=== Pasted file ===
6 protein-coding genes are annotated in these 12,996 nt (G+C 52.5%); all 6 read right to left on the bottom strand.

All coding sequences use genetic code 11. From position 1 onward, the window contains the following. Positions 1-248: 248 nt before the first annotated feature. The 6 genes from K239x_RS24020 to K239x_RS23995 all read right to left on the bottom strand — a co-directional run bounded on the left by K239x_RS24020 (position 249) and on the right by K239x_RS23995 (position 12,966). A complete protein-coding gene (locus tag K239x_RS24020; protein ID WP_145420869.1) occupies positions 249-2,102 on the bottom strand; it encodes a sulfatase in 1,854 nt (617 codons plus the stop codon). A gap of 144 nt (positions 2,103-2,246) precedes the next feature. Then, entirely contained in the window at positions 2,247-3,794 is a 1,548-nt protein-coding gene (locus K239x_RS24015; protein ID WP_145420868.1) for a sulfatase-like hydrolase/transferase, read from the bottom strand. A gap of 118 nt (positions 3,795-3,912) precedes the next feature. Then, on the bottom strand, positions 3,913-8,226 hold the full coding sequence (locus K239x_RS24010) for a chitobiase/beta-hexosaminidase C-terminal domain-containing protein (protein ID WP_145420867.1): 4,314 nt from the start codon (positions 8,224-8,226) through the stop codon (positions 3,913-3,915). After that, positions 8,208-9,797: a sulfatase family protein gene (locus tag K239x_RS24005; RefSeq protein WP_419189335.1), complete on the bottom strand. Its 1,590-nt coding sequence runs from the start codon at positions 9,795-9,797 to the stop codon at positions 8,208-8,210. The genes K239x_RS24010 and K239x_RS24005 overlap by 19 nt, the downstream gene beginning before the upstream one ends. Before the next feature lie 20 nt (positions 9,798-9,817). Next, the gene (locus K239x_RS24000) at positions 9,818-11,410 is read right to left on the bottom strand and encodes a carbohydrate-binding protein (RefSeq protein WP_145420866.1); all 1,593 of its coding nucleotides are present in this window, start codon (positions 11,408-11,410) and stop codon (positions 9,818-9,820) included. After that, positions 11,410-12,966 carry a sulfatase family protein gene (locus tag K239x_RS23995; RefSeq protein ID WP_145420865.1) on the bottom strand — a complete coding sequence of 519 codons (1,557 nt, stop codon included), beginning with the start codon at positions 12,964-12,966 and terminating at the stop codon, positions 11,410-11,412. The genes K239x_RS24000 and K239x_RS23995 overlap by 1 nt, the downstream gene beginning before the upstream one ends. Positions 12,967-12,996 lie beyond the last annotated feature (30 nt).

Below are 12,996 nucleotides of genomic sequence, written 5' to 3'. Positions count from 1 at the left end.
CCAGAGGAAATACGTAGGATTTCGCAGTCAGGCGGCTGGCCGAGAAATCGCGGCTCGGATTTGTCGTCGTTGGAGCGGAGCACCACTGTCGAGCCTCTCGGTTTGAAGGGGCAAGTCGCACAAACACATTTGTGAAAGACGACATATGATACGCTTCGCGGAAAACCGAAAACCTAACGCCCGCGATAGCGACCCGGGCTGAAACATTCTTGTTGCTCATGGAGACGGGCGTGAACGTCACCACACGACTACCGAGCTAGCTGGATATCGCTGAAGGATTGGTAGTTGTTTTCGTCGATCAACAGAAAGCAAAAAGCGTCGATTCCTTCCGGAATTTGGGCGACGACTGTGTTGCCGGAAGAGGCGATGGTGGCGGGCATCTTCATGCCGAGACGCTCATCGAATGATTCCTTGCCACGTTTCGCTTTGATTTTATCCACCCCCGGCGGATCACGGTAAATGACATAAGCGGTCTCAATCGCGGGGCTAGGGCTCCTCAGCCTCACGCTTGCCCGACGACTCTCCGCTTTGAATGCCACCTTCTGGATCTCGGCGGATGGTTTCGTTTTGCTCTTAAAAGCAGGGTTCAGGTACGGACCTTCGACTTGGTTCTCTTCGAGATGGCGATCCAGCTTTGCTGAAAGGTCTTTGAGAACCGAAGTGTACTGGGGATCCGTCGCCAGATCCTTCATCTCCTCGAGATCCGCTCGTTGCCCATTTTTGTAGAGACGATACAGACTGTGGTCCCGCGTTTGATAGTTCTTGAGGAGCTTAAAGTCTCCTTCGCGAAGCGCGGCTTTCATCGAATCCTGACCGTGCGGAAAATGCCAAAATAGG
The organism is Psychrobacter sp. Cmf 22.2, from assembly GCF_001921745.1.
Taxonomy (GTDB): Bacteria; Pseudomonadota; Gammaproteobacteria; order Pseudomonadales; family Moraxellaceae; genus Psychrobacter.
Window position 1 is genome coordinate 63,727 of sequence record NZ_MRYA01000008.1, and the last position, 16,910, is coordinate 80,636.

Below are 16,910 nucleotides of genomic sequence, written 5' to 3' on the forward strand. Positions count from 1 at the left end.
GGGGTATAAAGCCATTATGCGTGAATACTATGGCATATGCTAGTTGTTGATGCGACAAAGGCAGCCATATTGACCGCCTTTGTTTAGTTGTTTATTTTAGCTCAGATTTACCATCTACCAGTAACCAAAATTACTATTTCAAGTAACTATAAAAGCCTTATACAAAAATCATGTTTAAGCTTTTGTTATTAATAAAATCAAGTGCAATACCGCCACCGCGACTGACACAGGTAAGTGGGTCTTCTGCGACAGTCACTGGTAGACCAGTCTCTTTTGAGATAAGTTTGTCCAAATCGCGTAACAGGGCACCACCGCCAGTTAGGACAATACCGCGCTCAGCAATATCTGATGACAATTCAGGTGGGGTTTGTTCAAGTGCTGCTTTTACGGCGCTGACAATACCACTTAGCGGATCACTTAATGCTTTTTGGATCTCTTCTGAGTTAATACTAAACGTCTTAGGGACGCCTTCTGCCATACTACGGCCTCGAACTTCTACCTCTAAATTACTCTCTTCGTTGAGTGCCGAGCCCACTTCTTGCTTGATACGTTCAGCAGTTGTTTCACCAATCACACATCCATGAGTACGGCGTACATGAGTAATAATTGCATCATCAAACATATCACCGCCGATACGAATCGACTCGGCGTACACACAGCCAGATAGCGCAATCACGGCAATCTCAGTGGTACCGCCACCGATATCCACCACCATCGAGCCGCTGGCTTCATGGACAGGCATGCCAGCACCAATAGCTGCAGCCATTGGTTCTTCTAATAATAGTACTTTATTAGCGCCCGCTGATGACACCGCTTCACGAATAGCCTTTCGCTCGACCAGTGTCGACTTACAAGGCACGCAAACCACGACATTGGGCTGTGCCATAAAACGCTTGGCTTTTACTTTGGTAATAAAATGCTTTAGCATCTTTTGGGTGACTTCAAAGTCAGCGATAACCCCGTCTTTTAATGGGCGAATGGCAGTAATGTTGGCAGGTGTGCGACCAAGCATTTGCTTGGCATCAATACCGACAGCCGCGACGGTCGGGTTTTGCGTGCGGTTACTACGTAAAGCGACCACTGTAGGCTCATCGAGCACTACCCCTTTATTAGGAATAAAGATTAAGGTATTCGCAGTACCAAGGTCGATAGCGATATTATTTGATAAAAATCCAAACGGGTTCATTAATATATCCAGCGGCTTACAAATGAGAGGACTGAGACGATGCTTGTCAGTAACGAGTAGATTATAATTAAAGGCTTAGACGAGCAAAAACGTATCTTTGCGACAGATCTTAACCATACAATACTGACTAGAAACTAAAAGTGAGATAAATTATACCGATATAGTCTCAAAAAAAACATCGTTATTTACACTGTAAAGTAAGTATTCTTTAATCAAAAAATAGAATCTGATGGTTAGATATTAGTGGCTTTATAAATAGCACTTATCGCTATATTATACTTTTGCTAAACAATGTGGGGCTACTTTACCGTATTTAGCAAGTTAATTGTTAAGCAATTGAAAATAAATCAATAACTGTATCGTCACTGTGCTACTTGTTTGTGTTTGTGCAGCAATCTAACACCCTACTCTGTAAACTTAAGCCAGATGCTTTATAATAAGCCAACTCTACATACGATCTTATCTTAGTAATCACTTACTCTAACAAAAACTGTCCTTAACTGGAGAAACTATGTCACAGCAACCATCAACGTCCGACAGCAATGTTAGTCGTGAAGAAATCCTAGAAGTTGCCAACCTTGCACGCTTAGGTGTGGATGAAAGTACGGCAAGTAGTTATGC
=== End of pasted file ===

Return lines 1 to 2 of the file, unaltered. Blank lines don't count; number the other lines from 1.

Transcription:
6 protein-coding genes are annotated in these 12,996 nt (G+C 52.5%); all 6 read right to left on the bottom strand.

All coding sequences use genetic code 11. From position 1 onward, the window contains the following. Positions 1-248: 248 nt before the first annotated feature. The 6 genes from K239x_RS24020 to K239x_RS23995 all read right to left on the bottom strand — a co-directional run bounded on the left by K239x_RS24020 (position 249) and on the right by K239x_RS23995 (position 12,966). A complete protein-coding gene (locus tag K239x_RS24020; protein ID WP_145420869.1) occupies positions 249-2,102 on the bottom strand; it encodes a sulfatase in 1,854 nt (617 codons plus the stop codon). A gap of 144 nt (positions 2,103-2,246) precedes the next feature. Then, entirely contained in the window at positions 2,247-3,794 is a 1,548-nt protein-coding gene (locus K239x_RS24015; protein ID WP_145420868.1) for a sulfatase-like hydrolase/transferase, read from the bottom strand. A gap of 118 nt (positions 3,795-3,912) precedes the next feature. Then, on the bottom strand, positions 3,913-8,226 hold the full coding sequence (locus K239x_RS24010) for a chitobiase/beta-hexosaminidase C-terminal domain-containing protein (protein ID WP_145420867.1): 4,314 nt from the start codon (positions 8,224-8,226) through the stop codon (positions 3,913-3,915). After that, positions 8,208-9,797: a sulfatase family protein gene (locus tag K239x_RS24005; RefSeq protein WP_419189335.1), complete on the bottom strand. Its 1,590-nt coding sequence runs from the start codon at positions 9,795-9,797 to the stop codon at positions 8,208-8,210. The genes K239x_RS24010 and K239x_RS24005 overlap by 19 nt, the downstream gene beginning before the upstream one ends. Before the next feature lie 20 nt (positions 9,798-9,817). Next, the gene (locus K239x_RS24000) at positions 9,818-11,410 is read right to left on the bottom strand and encodes a carbohydrate-binding protein (RefSeq protein WP_145420866.1); all 1,593 of its coding nucleotides are present in this window, start codon (positions 11,408-11,410) and stop codon (positions 9,818-9,820) included. After that, positions 11,410-12,966 carry a sulfatase family protein gene (locus tag K239x_RS23995; RefSeq protein ID WP_145420865.1) on the bottom strand — a complete coding sequence of 519 codons (1,557 nt, stop codon included), beginning with the start codon at positions 12,964-12,966 and terminating at the stop codon, positions 11,410-11,412. The genes K239x_RS24000 and K239x_RS23995 overlap by 1 nt, the downstream gene beginning before the upstream one ends. Positions 12,967-12,996 lie beyond the last annotated feature (30 nt).